Psychopathy has long captured the public imagination. Newspaper column inches and Hollywood films alike mirror our curiosity and capture our natural fear of characters who seem to lack basic humanity. Why do some people develop psychopathy and can it be prevented?
We now understand psychopathy as a developmental disorder characterised by lack of empathy and guilt, manipulation of other people and premeditated violence.
Research has demonstrated that some individuals are genetically vulnerable to developing psychopathy and display atypical brain responses to other people’s distress and social affiliative cues. These insights suggest why the typical socialisation processes can derail in those at risk for psychopathy, but also indicate what might be helpful in preventing the condition.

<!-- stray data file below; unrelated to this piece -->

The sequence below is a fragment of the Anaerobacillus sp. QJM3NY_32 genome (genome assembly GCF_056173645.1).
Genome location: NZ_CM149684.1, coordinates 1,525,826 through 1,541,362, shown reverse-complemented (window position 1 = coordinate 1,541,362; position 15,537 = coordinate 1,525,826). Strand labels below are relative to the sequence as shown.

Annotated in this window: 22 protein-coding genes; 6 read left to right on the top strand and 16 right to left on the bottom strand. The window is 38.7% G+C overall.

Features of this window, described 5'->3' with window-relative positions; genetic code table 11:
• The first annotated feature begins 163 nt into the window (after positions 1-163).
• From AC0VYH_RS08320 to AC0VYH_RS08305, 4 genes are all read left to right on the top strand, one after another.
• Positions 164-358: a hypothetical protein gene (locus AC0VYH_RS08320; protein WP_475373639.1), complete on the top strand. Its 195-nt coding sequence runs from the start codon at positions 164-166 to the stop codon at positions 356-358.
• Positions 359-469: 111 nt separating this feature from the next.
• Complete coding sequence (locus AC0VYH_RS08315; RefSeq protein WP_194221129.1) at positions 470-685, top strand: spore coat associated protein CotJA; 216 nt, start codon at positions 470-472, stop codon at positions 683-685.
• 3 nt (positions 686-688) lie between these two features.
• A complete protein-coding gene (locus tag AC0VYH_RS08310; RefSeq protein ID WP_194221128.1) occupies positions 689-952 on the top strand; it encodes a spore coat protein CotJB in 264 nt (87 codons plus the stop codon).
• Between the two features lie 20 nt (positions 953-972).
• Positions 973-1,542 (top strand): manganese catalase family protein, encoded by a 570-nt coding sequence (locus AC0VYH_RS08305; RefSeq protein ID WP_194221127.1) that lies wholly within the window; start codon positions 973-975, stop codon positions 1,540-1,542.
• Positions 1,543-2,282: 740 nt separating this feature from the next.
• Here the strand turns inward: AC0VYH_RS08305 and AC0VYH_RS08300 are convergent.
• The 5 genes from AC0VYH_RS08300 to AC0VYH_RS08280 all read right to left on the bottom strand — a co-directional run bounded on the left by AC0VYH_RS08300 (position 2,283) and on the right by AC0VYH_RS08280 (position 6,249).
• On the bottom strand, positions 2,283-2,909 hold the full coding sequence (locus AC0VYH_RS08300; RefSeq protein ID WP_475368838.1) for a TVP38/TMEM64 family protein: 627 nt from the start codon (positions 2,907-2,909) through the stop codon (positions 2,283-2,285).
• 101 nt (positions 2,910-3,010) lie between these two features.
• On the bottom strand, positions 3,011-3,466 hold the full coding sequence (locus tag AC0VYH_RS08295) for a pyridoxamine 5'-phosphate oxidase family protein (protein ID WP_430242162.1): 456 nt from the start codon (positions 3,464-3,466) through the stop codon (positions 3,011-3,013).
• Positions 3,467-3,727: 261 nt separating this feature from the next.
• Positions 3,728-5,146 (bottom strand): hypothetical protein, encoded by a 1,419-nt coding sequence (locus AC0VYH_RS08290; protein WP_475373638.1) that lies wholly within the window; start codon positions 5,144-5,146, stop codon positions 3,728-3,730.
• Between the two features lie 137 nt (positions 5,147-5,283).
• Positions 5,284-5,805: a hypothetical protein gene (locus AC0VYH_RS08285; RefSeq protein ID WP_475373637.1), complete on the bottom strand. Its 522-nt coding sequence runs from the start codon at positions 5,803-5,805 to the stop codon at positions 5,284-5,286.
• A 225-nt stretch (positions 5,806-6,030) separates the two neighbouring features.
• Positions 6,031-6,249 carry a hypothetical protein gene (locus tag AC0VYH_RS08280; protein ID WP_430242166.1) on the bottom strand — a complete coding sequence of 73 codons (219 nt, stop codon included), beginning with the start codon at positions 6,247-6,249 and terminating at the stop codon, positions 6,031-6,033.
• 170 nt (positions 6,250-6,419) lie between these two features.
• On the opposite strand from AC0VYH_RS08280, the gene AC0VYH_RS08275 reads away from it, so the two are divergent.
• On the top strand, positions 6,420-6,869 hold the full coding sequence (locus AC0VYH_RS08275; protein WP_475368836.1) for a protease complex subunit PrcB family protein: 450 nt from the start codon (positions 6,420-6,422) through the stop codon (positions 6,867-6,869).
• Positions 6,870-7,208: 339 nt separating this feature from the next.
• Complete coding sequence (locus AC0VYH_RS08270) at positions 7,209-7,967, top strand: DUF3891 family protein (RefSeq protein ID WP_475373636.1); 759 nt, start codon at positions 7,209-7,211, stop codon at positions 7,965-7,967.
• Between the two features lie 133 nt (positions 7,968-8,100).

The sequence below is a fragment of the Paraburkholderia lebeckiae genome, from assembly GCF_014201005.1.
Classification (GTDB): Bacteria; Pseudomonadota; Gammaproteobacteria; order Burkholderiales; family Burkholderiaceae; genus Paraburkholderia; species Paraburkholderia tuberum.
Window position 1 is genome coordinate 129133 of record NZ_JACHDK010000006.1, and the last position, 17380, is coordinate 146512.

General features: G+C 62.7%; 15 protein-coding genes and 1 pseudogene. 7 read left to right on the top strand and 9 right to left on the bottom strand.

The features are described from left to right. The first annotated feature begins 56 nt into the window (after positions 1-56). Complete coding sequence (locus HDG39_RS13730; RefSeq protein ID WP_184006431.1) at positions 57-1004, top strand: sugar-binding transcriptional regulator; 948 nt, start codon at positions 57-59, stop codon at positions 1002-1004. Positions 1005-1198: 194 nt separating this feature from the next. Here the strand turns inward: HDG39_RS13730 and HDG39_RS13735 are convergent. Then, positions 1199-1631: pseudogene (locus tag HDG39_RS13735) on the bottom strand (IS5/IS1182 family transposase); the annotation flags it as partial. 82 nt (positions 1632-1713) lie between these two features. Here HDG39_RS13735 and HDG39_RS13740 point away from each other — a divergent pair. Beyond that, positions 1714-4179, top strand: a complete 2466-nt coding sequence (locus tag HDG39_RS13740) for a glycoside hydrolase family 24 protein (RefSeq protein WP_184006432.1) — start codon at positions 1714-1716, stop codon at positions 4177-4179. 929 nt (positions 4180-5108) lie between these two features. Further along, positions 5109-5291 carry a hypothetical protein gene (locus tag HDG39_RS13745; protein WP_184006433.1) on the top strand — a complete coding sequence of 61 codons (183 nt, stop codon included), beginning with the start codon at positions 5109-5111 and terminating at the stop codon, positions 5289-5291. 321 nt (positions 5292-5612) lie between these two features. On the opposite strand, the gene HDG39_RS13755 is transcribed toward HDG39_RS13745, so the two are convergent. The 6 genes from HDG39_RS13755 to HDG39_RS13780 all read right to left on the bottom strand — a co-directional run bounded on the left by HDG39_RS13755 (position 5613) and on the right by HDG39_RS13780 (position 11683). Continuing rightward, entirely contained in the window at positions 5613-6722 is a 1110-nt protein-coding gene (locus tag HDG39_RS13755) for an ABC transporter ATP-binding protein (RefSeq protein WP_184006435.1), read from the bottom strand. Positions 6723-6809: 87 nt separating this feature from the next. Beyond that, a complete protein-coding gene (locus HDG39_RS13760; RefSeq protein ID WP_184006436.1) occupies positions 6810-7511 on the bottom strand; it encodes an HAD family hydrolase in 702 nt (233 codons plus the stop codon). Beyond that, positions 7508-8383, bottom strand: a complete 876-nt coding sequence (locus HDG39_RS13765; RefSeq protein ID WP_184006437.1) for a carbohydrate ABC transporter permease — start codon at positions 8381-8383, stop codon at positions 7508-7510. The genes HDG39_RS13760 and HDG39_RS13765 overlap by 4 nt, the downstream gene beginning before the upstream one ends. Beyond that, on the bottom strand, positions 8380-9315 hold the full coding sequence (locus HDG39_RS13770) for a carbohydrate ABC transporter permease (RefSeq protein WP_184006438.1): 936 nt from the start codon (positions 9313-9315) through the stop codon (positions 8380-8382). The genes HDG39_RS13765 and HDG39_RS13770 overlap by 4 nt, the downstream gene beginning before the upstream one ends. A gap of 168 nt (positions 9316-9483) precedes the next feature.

The Rosalind Franklin Award and Lecture is awarded annually and is made to support the promotion of women in science, technology, engineering and mathematics.
Professor Essi Viding was awarded the Royal Society Rosalind Franklin Award and Lecture 2017 for her achievements in the field of experimental psychology, her ability to communicate with the public and her imaginative project proposal.
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